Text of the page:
Byton’s Concept Car Steals the Show at CES 2018

Image: carnewschina.com

 

One of the most exciting concepts showcased in this year’s Consumer Electronics Show was the concept car from Byton. You’d be forgiven for not knowing the name. It is a Chinese-backed electric car start-up founded by Dr Carsten Breitfeld and Dr Daniel Kirchert.

Dr Breitfeld is a world-renowned expert in electro-mobility with a PhD in mechanical engineering. He spent 20 years at BMW, leading engineering divisions in chassis and powertrain developments, and corporate strategy. He was the head honcho that spearheaded the BMW i8. Dr Daniel Kirchert was the Head of Infiniti, China Operations, at Nissan Motor and was Senior Vice President of Sales at BMW Brilliance Automotive. With the co-founders having these credentials, it would be somewhat safe to assume that Byton is on the right path.

A massive 49-inch interactive display screen. Image: carnewschina.com

 

The SUV, which has no name as of yet, has a gargantuan 49-inch curved interactive display screen on the dashboard called Shared Experience Display, and that massive screen was the most talked about feature of the car. Even the steering wheel has its own 8-inch screen embedded for the driver!

There are two displays in the front-seat headrests, too, giving passengers access to a range of entertainment, cabin control and infotainment options.

The front seats swivel 12 degrees towards the center of the car to allow passengers to chat when the vehicle is in autonomous mode, and the seats have in-built sensors to track heart rate and weight.

“Your Byton will be the first vehicle that functions like a wearable,” said Kirchet. The four main areas addressed by the design are: communication, navigation, entertainment and health.

The vehicle has discarded the side mirrors and incorporated hidden door handles, which the company feels is the way forward. (In reality, regulators will probably require side mirrors on cars as a safety precaution.)

The battery, Byton says, can be fast-charged to 80 percent in 30 minutes, and it will come with single or dual motors, just like Tesla cars. Two battery capacities will be available as option: 71 kWh, good for 250 miles of range, and 95 kWh, able to cover 325 miles. The car will also be offered in rear-wheel- or four-wheel-drive, making four potential combinations.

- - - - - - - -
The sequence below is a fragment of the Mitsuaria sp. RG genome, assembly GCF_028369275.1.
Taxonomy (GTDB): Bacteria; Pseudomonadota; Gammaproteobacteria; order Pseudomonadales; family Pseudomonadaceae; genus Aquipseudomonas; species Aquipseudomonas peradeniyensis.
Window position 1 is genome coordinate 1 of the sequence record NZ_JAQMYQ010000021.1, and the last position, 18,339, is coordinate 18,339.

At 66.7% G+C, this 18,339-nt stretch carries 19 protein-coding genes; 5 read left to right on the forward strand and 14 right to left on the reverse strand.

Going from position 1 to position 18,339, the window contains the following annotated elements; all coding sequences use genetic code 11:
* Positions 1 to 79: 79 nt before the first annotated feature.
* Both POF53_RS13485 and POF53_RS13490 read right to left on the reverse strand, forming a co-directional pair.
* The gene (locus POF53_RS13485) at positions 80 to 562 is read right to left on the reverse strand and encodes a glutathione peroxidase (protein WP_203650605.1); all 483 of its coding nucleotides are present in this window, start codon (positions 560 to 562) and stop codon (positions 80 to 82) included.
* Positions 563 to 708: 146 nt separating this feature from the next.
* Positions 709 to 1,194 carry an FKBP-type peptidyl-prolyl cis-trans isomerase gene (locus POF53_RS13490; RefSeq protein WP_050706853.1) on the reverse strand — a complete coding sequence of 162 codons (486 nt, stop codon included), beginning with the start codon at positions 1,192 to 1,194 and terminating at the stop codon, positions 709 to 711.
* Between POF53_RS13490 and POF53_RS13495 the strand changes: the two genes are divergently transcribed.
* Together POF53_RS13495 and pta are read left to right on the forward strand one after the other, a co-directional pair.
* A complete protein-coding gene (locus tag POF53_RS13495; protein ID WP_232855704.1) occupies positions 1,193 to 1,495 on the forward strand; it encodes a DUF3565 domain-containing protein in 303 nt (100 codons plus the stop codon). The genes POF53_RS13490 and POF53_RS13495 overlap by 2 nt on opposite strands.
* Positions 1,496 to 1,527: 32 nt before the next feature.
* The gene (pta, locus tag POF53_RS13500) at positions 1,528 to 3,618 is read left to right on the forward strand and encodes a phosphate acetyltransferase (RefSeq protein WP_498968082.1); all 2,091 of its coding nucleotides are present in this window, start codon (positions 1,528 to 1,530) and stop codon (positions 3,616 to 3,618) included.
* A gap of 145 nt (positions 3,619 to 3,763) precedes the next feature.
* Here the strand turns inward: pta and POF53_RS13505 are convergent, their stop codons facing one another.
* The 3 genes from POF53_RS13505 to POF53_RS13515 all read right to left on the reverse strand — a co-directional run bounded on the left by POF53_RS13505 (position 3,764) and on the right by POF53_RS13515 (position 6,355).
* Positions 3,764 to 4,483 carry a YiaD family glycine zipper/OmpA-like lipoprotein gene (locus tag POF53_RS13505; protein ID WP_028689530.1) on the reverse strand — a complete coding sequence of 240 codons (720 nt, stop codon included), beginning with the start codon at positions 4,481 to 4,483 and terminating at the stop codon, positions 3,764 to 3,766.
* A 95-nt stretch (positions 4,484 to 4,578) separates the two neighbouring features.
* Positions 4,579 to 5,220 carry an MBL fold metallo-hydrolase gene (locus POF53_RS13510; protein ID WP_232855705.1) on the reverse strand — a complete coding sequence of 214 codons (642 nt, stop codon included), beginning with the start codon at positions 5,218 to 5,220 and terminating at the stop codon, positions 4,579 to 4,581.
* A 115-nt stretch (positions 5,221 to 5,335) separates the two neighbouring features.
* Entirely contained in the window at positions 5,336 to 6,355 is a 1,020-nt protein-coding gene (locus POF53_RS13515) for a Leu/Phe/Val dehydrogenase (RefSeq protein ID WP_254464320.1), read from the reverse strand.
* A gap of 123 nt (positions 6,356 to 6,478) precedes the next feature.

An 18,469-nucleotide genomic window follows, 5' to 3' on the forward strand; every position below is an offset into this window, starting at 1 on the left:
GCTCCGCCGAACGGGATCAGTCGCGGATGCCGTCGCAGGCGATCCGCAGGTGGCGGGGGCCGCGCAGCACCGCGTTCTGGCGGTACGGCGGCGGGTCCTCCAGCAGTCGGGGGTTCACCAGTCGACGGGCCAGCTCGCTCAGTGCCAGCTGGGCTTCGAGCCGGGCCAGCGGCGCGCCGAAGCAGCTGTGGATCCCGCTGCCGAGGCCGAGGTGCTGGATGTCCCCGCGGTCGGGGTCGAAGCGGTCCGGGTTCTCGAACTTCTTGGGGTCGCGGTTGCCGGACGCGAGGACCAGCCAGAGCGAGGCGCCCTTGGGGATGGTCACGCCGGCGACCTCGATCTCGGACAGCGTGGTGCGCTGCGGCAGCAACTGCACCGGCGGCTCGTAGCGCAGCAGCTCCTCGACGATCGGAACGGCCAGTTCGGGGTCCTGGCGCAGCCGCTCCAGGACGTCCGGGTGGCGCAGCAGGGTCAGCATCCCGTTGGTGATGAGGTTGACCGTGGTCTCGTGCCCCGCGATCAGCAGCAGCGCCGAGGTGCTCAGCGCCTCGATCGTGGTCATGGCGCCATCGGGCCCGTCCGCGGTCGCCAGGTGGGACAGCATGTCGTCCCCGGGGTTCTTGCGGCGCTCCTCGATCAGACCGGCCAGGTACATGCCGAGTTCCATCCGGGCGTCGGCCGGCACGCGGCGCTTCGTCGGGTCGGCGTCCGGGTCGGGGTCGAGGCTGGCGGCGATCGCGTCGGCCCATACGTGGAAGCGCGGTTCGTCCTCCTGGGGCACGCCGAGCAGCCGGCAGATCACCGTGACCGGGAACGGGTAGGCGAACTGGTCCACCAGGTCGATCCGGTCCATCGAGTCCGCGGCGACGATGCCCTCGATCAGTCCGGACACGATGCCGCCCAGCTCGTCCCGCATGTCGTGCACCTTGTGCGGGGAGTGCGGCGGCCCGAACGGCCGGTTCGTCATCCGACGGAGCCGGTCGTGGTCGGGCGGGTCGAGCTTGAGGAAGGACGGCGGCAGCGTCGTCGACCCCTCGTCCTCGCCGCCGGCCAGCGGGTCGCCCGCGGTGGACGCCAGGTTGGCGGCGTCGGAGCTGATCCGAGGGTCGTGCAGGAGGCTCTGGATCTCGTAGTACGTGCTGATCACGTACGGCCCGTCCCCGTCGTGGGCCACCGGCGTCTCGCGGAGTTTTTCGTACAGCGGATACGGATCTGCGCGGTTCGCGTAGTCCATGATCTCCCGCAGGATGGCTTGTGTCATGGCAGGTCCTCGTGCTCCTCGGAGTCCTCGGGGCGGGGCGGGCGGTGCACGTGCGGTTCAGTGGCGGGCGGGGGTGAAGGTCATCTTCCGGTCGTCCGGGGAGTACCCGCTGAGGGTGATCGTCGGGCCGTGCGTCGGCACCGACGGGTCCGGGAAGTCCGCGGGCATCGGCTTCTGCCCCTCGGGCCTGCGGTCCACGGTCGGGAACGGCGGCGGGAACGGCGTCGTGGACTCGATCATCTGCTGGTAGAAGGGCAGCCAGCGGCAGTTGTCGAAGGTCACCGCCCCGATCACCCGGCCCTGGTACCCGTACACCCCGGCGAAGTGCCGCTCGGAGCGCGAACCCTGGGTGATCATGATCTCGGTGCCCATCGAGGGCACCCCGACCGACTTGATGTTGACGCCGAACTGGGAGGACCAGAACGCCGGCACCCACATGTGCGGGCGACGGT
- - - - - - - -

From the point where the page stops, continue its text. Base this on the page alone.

Everything from cabin lighting, to accents, to the massive overhead panoramic glass window feels top-notch and luxurious, even though this particular demo car was built from scratch in basically eight months. A narrowing glass line and blacked out C-pillar give the currently popular “floating roof” look.

It will come with three 4G modems for cellular data. As 5G infrastructure rolls out, Byton will upgrade those modems to 5G at its service centers.

In order to keep the car secure, it will implement what it calls a Smart Gateway, which analyzes all data traffic coming into the car to make sure any updates are digitally signed. In addition, Byton will run its own cloud, where it will store car information and driver profiles.

The car is still a concept, but every feature on it exudes technological brilliance and about 70% of it works properly, and the manufacturer is in the process of getting the rest right. Still, it has a long way to go before it is actually ready to be sold, even though Byton is aiming to ship a production version by 2019.

With only US$240 million in funding so far, it’ll take a lot more than that to produce an EV at scale, especially as Byton hopes to build 100,000 electric cars per year. A rather big ask. But if all goes as planned, it will first be offered in China next year before moving to the U.S. and Europe in 2020. Pricing will start at US$45,000.

Here’s a vid of the car from Byton:

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